Theme park founder Lin Ming-tien, an entrepreneur from Taiwan, frequently takes up his megaphone to instruct the park’s staff: “Why has the trash on the lawn here not yet been picked up?” ”The bronze statue at the fountain is rusty, hurry up and remove the rust,” are typical commands. As Lin is bending down to collect the garbage, he also greets a passing elementary student with a bright smile, asking “Are you having fun?” Then he checks his mobile phone to monitor the park’s hourly visitor numbers. By 1:30 p.m., a total of 9,903 people have already entered the park.
Taiwanese entrepreneur Lin Ming-tien’s Gingko Lake Eco-Tourism Area is the largest theme park in Jiangsu Province. Amid the park’s greenery, artificial fog machines create a mysterious, dreamlike atmosphere.
“During the holidays around Labor Day or the Oct. 1 national day, we had so many visitors that we couldn’t squeeze them in anymore,” recalls Lin.
Twenty-eight years ago, Lin founded Jonsa Technologies Co. Ltd. in Nantou, manufacturing satellite antennas. Lin is proud to say that his antennas can be found anywhere on Earth where there is land. Fifteen years ago, he handed the management of Jonsa to his wife, spent NT$15 billion to buy the property in Jiangning District, and went on to develop Nanjing Gingko Lake amusement park, excavating an artificial lake, planting trees and laying sod.
Lin correctly foresaw that leisure and healthy lifestyle would become China’s new massive consumption tsunami. Instead of constructing real estate, Lin built a golf course, a seven-hectare garden, seven hectares of forest, the equally large Gingko Lake and an eco tourism area of seven hectares with tea plantations. The park, which covers a surface area bigger than Taipei’s entire Zhongshan District, opened in October 2015 and began to break even this year.
Another venture that turned profitable thanks to the new interest in a healthy lifestyle and private healthcare is the BenQ Medical Center in Nanjing, a Sino-Taiwanese private hospital controlled by Taiwan’s BenQ Group.
The BenQ Medical Center is located in Nanjing’s Jianye District, about 40 minutes by car from Gingko Lake. Having operated in the red for nine years, the hospital eventually broke even last year and is expected to turn a profit this year. After the State Council announced its Healthy China 2030 blueprint last year, healthcare is forecast to grow into a US$2.3 trillion market within the coming 15 years.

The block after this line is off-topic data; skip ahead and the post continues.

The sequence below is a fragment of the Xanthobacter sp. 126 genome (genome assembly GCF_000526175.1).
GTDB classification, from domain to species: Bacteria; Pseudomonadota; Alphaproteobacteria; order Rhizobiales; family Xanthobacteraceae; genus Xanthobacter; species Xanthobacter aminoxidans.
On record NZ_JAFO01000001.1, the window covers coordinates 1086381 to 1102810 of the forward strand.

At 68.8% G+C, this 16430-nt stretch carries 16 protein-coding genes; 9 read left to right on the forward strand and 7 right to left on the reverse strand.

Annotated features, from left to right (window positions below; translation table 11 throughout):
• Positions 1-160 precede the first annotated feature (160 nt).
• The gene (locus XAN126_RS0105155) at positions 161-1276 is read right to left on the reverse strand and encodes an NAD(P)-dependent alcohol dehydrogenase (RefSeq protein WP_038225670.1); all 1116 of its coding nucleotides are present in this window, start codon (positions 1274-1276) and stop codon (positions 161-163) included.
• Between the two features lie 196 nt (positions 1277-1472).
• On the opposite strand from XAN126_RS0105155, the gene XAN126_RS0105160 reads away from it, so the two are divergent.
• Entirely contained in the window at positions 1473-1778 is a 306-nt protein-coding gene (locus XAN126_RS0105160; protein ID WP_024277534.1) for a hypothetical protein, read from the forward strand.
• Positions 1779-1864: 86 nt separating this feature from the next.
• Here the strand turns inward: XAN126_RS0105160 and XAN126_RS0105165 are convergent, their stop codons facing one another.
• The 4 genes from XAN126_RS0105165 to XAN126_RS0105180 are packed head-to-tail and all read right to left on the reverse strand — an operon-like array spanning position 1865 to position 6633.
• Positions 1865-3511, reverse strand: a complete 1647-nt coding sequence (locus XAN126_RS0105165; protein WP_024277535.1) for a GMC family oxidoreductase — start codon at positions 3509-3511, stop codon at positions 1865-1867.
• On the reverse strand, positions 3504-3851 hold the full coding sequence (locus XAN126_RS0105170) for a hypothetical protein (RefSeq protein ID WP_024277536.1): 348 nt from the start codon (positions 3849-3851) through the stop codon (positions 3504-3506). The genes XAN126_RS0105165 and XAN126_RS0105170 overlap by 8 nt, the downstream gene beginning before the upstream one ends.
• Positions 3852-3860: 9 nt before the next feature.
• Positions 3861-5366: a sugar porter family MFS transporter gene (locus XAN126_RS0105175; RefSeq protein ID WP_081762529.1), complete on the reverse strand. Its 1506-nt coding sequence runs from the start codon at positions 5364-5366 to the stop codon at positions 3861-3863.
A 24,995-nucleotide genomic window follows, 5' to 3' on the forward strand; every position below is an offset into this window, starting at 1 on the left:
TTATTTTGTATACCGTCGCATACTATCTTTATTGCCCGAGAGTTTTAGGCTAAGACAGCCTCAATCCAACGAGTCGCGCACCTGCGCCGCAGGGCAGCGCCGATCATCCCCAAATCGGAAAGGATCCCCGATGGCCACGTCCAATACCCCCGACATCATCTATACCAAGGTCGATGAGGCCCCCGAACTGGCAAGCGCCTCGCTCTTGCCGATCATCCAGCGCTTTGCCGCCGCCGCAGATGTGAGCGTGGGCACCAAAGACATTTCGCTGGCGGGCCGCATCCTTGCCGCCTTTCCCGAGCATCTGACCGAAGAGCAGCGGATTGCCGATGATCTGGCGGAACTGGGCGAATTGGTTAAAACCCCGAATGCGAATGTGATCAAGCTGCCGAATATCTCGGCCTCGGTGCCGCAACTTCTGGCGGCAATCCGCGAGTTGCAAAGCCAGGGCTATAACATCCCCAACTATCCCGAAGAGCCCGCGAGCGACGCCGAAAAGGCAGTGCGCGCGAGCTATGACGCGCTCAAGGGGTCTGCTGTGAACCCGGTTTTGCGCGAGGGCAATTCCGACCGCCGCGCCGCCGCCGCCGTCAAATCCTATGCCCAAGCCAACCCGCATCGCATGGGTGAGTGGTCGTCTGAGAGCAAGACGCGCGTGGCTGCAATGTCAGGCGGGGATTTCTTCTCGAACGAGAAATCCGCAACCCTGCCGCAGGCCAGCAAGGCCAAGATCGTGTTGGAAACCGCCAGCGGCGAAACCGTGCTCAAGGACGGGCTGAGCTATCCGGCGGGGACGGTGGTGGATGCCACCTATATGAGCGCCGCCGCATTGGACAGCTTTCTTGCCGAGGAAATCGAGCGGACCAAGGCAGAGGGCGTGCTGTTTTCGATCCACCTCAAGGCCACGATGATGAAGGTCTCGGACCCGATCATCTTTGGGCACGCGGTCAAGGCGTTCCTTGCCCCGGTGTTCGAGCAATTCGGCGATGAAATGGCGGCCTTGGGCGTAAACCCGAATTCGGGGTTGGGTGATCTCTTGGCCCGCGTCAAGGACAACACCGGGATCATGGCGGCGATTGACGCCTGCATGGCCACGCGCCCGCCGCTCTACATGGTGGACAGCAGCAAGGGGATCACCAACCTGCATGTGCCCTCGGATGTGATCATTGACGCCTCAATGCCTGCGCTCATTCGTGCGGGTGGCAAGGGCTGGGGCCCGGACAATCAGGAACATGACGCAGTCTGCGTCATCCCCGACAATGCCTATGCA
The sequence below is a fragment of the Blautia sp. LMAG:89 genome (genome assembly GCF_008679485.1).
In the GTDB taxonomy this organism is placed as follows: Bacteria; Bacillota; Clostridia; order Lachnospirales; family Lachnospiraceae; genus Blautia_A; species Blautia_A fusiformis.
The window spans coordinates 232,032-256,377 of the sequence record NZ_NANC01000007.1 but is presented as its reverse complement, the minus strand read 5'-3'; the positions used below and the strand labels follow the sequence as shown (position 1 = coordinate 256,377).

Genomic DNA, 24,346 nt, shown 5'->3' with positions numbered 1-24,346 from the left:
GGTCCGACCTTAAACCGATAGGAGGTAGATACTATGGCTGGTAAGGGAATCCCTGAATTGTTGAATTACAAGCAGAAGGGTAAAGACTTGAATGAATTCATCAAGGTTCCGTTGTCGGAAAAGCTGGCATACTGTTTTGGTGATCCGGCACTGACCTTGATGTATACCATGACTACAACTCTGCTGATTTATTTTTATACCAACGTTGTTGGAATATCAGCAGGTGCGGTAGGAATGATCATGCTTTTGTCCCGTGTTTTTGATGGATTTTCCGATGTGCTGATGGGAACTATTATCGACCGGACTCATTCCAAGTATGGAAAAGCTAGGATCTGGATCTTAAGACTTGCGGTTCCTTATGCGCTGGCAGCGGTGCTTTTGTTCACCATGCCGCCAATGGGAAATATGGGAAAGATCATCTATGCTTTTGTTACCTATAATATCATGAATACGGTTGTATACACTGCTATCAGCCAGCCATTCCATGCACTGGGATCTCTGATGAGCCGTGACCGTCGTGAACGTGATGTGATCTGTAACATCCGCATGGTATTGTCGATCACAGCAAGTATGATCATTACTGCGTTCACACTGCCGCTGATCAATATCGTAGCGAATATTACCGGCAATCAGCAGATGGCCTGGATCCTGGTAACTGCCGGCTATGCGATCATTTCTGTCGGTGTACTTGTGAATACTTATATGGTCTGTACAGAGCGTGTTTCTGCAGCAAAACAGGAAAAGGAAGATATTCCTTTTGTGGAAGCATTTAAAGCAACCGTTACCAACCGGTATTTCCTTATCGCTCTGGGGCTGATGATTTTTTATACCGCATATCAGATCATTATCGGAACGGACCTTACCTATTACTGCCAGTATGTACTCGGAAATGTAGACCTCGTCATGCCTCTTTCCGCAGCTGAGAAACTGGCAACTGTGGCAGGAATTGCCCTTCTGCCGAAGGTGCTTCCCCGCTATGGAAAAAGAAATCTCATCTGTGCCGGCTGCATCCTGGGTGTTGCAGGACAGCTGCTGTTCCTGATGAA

Emerging from a meeting clad in a white lab coat, BenQ Medical Center President Hong Ying can takes us on a tour of the hospital. The premises, which are flanked by upscale office and residential high-rise complexes, are bathed in a sea of pink cherry blossoms.
BenQ Medical Center President Hong Yingcan worked in Nanjing for nine years before his hospital began to gain a firm foothold in the Chinese healthcare market thanks to the consumer trend toward premium products and services.
Hong sighs as he recalls the hospital’s arduous beginnings. When the hospital had just opened in 2008, there were only open fields in the area. Now housing in the area sells for the highest prices in Nanjing, an average of more than NT$600,000 per ping (about US$7,000 per square meter). The hospital has also begun to turn a profit. “In the blink of an eye everything has changed,” remarks Hong.
Aside from seeing patients and managing the hospital, Hong also works on improving his business acumen. He has enrolled in an executive MBA program in healthcare management at Nanjing University, attending classes while continuing to work full time. Hong believes that healthcare and triple premium medical care (premium technology, premium service, premium price) will become the fastest growing, most lucrative sectors in China in the coming two decades.
Since the Chinese government phased out the one-child policy in 2015, allowing couples to have two children, the hospital’s obstetrics department has seen brisk business from the ensuing baby boom. The hospital counted more than 600 deliveries in one year, the fourth-highest number of births at a Nanjing hospital. In the future, BenQ Medical Center will also manage the Qiaolin New Town International Hospital to be built on the site of the new 12-inch wafer fab of Taiwan Semiconductor Manufacturing Company (TSMC) in the Pukou Economic Development Zone.
What does this new China look like? Let’s hear what one of China’s “wave makers”, Luogic Talkshow host Luo Zhenyu has to say: “This is a completely new reality no one has encountered before. It keeps evolving; what we see today is already a new species. The Chinese people all want to make money; they all want to move up the ladder. Any minute you can spot people rise like Ma Huateng (CEO of Tencent) or Ma Yun (CEO of Alibaba). All this is unique to China. And although we pay a price for such impetuousness, it’s truly spectacular!”
Translated from the Chinese by Susanne Ganz